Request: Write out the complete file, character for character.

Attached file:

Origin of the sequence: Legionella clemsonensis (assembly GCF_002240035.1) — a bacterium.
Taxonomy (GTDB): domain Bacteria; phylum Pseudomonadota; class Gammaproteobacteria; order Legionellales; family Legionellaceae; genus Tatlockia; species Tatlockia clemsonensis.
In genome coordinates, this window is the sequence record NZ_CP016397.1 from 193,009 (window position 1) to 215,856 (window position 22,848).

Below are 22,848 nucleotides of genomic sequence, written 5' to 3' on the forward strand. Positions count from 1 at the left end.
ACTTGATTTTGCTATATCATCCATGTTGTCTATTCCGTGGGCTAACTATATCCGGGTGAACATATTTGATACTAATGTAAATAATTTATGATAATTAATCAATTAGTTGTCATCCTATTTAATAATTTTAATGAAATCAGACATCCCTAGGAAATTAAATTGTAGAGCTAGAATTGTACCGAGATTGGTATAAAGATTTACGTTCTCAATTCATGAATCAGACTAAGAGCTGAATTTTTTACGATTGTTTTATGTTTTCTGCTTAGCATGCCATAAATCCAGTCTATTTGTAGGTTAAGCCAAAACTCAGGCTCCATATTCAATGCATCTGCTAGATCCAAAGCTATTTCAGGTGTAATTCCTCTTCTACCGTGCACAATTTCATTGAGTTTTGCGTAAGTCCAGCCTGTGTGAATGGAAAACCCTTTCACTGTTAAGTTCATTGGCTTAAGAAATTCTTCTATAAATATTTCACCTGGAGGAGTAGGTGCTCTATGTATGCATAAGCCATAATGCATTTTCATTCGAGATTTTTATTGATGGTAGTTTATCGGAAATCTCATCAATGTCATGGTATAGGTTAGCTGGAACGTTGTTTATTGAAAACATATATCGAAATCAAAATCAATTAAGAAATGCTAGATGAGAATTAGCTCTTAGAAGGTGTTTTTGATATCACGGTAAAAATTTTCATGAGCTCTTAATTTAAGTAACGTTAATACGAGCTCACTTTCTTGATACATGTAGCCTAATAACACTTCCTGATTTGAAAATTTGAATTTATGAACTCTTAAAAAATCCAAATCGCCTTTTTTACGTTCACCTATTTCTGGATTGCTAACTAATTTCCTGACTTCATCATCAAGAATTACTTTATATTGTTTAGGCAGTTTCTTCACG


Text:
Origin of the sequence: Legionella clemsonensis (assembly GCF_002240035.1) — a bacterium.
Taxonomy (GTDB): domain Bacteria; phylum Pseudomonadota; class Gammaproteobacteria; order Legionellales; family Legionellaceae; genus Tatlockia; species Tatlockia clemsonensis.
In genome coordinates, this window is the sequence record NZ_CP016397.1 from 193,009 (window position 1) to 215,856 (window position 22,848).

Below are 22,848 nucleotides of genomic sequence, written 5' to 3' on the forward strand. Positions count from 1 at the left end.
ACTTGATTTTGCTATATCATCCATGTTGTCTATTCCGTGGGCTAACTATATCCGGGTGAACATATTTGATACTAATGTAAATAATTTATGATAATTAATCAATTAGTTGTCATCCTATTTAATAATTTTAATGAAATCAGACATCCCTAGGAAATTAAATTGTAGAGCTAGAATTGTACCGAGATTGGTATAAAGATTTACGTTCTCAATTCATGAATCAGACTAAGAGCTGAATTTTTTACGATTGTTTTATGTTTTCTGCTTAGCATGCCATAAATCCAGTCTATTTGTAGGTTAAGCCAAAACTCAGGCTCCATATTCAATGCATCTGCTAGATCCAAAGCTATTTCAGGTGTAATTCCTCTTCTACCGTGCACAATTTCATTGAGTTTTGCGTAAGTCCAGCCTGTGTGAATGGAAAACCCTTTCACTGTTAAGTTCATTGGCTTAAGAAATTCTTCTATAAATATTTCACCTGGAGGAGTAGGTGCTCTATGTATGCATAAGCCATAATGCATTTTCATTCGAGATTTTTATTGATGGTAGTTTATCGGAAATCTCATCAATGTCATGGTATAGGTTAGCTGGAACGTTGTTTATTGAAAACATATATCGAAATCAAAATCAATTAAGAAATGCTAGATGAGAATTAGCTCTTAGAAGGTGTTTTTGATATCACGGTAAAAATTTTCATGAGCTCTTAATTTAAGTAACGTTAATACGAGCTCACTTTCTTGATACATGTAGCCTAATAACACTTCCTGATTTGAAAATTTGAATTTATGAACTCTTAAAAAATCCAAATCGCCTTTTTTACGTTCACCTATTTCTGGATTGCTAACTAATTTCCTGACTTCATCATCAAGAATTACTTTATATTGTTTAGGCAGTTTCTTCACG